Storytelling for Women’s Empowerment: How to communicate effectively in today’s information overflow

IMG_7554Friday, February 2, around 9:15 am: still feeling a little sleepy, I was looking out a glass wall over Manhattan, being illuminated by the morning sun from a seventeenth floor in a building next to Times Square. An inspiring and formative day was ahead of me – Kota Day 2018.

The Kota Alliance in New York City is a hub and incubator for civil society organizations working for gender equality and the empowerment of women and girls worldwide. In 2015, Dr. Monteiro, Director of the Institute for International Communication, together with St. John’s University, were amongst the sponsors of the very first Kota Day. This year, Dr. Minna Aslama Horowitz and Neil Feinstein, both in the Division of Mass Communication at St. John’s Univeristy, were involved in creating the program for Kota Day. Helene Diyabanza Peterson, interning at UNFPA and studying International Communication with me, arranged for representatives of the UNFPA social media team to present their widely spread #girlpower video (see at the end of this post) at Kota Day. I attended Kota Day 2018 on storytelling for women’s empowerment because I believe in the emotional impact of good storytelling, I care about equality for women and men and I wanted to learn more about using storytelling specifically for this cause. At the end of Kota Day, what I took home with me was not only newly gained knowledge about communication and storytelling to empower women, but also the feeling of newly sparked “girl power” within myself.

Keynote speaker Simin Farkhondeh, education director at Democracy Now and an award winning filmmaker, artist, educator and activist, opened the day with a talk on the central role of a free internet and diverse, independent voices on the media. She reminded the audience of mainly representatives of NGO’s that video and social media communication has to be created of high quality and framed strategically in order to have an impact within the flood of information online. It’s not easy to communicate effectively on the internet, but the opportunities the web offers for minorities are valuable: “The Internet is where we find stories of the marginalized, that we don’t have access to otherwise”.

Inspiring speakers and workshops

Other speakers at the event had an extremely motivating and encouraging effect on me, and I’d like to share some of my key take-aways:

  • Jake Jeppson, a playwright, taught us how to find our authentic inner voice to write creatively without being “crippled by the shoulds” and instead creating space for the “coulds” to take over. He advocated for the idea of process-oriented writing opposed to product oriented writing as a means to generate. His final remark: “As a creative writing teacher my job is to help you clear the shoulds out and let your voice sing”.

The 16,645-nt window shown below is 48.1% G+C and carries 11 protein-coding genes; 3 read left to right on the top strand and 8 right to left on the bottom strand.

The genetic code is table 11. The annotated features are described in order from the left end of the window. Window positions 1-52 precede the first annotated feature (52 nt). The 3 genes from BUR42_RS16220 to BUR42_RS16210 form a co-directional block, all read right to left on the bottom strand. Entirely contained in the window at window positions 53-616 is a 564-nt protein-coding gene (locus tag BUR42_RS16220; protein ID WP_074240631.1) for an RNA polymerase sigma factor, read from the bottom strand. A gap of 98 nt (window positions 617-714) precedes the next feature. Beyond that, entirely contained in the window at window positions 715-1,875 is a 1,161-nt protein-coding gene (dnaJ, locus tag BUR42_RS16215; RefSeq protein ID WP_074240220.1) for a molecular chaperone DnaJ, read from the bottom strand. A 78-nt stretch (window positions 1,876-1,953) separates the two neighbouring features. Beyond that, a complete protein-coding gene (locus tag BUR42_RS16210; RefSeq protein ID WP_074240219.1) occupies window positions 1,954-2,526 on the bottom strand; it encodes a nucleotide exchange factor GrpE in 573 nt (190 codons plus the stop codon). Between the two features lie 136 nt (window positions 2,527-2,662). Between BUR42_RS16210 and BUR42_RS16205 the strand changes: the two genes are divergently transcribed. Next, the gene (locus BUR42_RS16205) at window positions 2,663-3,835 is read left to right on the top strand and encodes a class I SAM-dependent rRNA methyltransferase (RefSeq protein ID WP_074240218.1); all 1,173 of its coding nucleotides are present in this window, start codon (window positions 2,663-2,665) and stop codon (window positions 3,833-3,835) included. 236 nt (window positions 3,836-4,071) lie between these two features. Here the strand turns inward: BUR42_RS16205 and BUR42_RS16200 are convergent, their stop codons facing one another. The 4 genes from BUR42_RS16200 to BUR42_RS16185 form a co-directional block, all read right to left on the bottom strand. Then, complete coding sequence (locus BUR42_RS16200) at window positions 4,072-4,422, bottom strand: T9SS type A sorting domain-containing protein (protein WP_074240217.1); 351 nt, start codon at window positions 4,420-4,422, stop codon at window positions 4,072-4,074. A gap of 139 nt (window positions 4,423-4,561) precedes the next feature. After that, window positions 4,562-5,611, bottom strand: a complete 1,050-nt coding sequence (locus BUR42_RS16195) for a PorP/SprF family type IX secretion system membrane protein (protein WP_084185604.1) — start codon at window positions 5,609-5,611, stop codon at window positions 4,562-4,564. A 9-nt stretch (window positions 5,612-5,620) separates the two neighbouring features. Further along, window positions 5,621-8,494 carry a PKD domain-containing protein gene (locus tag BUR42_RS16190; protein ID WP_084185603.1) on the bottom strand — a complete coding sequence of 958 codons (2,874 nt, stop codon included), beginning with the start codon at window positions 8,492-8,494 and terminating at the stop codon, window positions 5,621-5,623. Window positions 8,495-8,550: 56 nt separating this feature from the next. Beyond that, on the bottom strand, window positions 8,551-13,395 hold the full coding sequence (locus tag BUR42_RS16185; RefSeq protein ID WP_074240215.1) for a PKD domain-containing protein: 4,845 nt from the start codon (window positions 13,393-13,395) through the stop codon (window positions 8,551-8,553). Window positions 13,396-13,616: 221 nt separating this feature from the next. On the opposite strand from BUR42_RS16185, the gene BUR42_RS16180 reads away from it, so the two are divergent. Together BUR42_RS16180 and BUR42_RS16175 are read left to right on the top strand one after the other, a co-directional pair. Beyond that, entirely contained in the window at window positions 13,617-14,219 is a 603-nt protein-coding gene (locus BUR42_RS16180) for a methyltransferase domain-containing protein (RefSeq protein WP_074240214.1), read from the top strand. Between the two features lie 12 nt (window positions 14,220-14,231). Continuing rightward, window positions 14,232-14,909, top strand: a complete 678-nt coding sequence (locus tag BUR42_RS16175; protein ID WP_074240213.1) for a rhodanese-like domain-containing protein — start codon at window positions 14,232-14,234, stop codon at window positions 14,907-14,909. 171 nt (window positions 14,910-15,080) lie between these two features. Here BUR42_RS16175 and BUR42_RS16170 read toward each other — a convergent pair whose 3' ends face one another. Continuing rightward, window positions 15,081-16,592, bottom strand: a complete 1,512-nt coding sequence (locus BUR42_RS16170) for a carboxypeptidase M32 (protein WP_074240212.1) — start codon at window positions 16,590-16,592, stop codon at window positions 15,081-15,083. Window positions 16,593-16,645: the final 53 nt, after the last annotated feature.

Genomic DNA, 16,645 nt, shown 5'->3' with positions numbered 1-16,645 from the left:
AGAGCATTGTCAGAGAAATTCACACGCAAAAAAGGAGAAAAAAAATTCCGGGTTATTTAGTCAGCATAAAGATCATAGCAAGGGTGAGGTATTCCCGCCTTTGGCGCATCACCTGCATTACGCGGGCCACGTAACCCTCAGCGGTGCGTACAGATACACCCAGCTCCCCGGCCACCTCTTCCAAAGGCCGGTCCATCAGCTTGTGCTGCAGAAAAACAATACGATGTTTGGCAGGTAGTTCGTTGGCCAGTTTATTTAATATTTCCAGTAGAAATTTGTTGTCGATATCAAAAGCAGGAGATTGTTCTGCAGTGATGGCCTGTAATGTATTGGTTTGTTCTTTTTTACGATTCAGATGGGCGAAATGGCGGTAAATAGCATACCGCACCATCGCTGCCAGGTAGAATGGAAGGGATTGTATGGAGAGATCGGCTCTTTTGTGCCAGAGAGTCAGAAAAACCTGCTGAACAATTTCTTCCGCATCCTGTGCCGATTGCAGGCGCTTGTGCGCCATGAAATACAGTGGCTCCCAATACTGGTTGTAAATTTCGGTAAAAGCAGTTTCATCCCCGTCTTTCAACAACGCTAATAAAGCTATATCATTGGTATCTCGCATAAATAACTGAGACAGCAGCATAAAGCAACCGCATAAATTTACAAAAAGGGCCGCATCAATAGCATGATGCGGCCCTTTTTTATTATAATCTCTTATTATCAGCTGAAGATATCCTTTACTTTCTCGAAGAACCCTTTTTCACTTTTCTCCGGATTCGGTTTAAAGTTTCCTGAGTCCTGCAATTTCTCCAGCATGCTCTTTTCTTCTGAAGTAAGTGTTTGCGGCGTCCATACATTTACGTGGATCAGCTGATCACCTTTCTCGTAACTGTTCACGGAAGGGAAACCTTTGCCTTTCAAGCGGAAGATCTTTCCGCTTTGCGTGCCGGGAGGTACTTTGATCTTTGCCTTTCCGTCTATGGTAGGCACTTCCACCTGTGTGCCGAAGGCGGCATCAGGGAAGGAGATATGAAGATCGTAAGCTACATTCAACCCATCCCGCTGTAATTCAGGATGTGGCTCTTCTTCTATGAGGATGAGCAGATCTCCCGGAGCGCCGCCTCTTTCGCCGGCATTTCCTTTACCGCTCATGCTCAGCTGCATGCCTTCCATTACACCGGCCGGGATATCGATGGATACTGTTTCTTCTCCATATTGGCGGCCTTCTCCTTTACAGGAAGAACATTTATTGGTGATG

• Eduardo Placer, a public speaking coach, showed us how to face and tear apart our fears to be “fearless communicators” and leave the audience with the positive experience of who we decide to be as public speakers; motivational, inspiring, qualified, knowledgeable, and strong – we decide who we get to be.
  • Jessica Greer Morris, representing Girl be Heard, talked about the healing and empowering effect that expressing traumatic experiences in theater has for girls and young women. Her organization is committed to promoting economic justice and stopping the exploitation of artists. “Talent is distributed equally, but opportunities are not”.
  • Alison Leipzig and Michelle Goldblum, experts on corporate and web design, made their point in emphasizing that “your website is your store front”, indicating that it should give visitors a first idea of what an organization stands for, and it should feel warm and inviting in order for people to click through the site and eventually buy or donate.
  • Toni Dolce, creative director at Purple Critter Media, gave practical advice on how to create impactful video content for a non-profit organization. For instance, she illustrated that one needs to act amped up in order to “break through the glass” of the camera and get people on the other side excited and engaged in one’s cause.
  • Finally, Asif Khan from Games for Change showcased the broad potential the gaming industry holds in driving real-world change. His organization empowers game creators and social innovators to help people learn, improve their communities, and contribute to making the world a better place, by using games and technology.

During the afternoon workshop sessions, I was passionately brainstorming with a small team on how to improve branding and communication outreach for Empower Nepali Girls, an NGO providing an education through scholarships and personal advising for girls in Nepal.

Looking out a glass wall over Manhattan’s warm colored evening skyline from a seventeenth floor in a building next to Times Square, I was reflecting on an eventful Kota Day 2018. Friday, February 2, around 5:15 pm: feeling confident, strong and eager to use my education in communication to enable other women to feel this same spark of being empowered.

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What does #girlpower mean to you?

 

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